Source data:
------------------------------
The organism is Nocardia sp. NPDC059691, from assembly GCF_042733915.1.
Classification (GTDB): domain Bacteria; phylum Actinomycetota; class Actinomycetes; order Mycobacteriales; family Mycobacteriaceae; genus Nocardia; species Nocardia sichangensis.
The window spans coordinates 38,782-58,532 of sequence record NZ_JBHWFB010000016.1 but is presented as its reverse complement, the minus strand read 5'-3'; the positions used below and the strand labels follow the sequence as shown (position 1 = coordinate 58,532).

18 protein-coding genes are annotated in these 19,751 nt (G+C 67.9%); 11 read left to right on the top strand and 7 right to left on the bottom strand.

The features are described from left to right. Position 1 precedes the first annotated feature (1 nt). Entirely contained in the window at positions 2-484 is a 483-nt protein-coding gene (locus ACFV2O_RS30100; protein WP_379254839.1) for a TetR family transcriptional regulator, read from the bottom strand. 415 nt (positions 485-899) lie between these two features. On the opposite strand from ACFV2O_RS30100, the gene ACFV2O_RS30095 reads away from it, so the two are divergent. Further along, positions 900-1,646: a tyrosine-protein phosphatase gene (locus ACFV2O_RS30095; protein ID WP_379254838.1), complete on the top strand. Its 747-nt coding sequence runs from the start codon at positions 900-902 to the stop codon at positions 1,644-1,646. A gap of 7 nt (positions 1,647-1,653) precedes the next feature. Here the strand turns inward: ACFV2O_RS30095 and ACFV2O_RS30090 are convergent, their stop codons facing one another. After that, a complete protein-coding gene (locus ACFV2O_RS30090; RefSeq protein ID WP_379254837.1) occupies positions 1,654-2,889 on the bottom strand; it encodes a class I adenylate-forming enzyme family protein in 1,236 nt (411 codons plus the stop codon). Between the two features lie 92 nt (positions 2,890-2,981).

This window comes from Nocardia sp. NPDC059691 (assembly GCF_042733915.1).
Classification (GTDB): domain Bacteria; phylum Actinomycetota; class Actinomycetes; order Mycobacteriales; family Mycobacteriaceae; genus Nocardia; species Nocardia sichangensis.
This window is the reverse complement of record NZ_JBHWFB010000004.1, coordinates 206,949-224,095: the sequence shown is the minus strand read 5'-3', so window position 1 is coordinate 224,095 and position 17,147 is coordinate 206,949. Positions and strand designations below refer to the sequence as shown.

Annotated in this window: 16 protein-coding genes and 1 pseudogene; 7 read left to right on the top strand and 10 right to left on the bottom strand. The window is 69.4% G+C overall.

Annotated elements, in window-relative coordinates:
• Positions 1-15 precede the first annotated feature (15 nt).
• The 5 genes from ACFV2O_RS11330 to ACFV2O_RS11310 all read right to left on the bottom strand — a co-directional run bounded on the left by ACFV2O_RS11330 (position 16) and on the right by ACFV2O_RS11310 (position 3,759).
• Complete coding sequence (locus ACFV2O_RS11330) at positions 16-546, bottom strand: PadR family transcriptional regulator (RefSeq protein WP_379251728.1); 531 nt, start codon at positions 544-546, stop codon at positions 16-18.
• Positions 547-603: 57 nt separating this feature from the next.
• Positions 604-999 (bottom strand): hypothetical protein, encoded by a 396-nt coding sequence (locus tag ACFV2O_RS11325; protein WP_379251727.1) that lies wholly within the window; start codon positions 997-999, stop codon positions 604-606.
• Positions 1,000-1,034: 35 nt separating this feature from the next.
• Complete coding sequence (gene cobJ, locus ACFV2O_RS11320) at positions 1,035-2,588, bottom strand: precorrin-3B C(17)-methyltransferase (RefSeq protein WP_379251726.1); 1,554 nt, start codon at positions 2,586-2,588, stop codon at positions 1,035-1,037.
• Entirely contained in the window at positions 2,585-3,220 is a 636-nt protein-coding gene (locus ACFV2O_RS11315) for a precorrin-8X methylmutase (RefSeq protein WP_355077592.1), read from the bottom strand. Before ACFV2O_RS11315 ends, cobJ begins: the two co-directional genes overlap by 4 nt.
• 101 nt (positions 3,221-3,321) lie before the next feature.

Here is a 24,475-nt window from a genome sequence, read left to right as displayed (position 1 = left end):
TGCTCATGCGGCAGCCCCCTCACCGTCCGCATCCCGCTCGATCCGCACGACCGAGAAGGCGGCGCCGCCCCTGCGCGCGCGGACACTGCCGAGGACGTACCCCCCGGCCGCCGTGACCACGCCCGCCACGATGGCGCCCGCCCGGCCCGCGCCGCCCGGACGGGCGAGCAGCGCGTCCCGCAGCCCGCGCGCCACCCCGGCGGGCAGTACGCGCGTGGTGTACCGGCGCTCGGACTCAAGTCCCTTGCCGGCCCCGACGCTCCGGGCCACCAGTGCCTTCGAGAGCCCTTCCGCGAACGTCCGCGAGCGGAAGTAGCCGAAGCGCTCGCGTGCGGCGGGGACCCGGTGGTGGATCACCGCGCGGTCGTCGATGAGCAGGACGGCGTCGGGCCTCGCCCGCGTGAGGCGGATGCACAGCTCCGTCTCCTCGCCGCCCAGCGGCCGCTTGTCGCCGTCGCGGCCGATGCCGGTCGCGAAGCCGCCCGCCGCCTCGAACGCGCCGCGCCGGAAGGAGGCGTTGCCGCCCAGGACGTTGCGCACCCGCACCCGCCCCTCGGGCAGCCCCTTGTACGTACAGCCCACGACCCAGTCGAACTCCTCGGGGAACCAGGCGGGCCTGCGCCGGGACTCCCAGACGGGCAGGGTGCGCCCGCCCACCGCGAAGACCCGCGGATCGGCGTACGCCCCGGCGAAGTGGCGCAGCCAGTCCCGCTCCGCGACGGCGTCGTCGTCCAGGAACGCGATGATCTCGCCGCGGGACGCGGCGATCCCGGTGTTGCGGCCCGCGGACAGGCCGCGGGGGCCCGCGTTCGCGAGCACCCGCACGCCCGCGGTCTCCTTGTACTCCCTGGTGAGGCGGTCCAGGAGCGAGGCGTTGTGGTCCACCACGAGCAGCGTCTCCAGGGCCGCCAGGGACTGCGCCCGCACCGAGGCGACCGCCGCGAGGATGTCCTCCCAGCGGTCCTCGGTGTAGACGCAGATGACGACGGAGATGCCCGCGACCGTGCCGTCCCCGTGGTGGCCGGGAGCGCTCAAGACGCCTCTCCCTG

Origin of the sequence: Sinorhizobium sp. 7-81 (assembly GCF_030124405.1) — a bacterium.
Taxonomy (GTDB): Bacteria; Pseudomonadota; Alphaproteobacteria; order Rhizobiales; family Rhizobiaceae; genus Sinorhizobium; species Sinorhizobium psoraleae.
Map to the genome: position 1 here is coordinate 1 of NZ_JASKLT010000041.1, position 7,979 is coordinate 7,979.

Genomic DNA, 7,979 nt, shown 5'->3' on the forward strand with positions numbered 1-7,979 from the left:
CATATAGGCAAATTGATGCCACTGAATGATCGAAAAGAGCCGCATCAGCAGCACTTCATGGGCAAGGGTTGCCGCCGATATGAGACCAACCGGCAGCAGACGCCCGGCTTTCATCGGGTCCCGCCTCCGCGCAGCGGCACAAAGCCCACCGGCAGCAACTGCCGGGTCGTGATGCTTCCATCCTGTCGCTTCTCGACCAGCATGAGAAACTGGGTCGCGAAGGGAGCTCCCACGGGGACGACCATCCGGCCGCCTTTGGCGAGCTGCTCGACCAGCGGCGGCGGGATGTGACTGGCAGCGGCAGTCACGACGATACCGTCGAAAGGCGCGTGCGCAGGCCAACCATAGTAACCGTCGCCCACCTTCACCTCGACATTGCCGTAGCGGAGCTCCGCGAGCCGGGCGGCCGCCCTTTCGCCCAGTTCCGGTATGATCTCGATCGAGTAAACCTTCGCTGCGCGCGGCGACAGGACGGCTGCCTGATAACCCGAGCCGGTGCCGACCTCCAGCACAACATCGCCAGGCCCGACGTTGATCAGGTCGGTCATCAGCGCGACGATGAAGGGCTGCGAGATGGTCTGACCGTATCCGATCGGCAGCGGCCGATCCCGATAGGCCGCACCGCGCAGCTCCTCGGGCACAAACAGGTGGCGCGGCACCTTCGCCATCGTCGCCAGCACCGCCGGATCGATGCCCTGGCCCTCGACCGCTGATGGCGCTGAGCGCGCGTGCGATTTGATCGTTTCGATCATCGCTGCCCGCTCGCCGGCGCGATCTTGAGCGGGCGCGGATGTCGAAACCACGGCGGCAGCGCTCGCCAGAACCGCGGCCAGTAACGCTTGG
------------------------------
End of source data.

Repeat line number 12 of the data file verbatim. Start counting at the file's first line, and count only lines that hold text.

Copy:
• The 5 genes from ACFV2O_RS11330 to ACFV2O_RS11310 all read right to left on the bottom strand — a co-directional run bounded on the left by ACFV2O_RS11330 (position 16) and on the right by ACFV2O_RS11310 (position 3,759).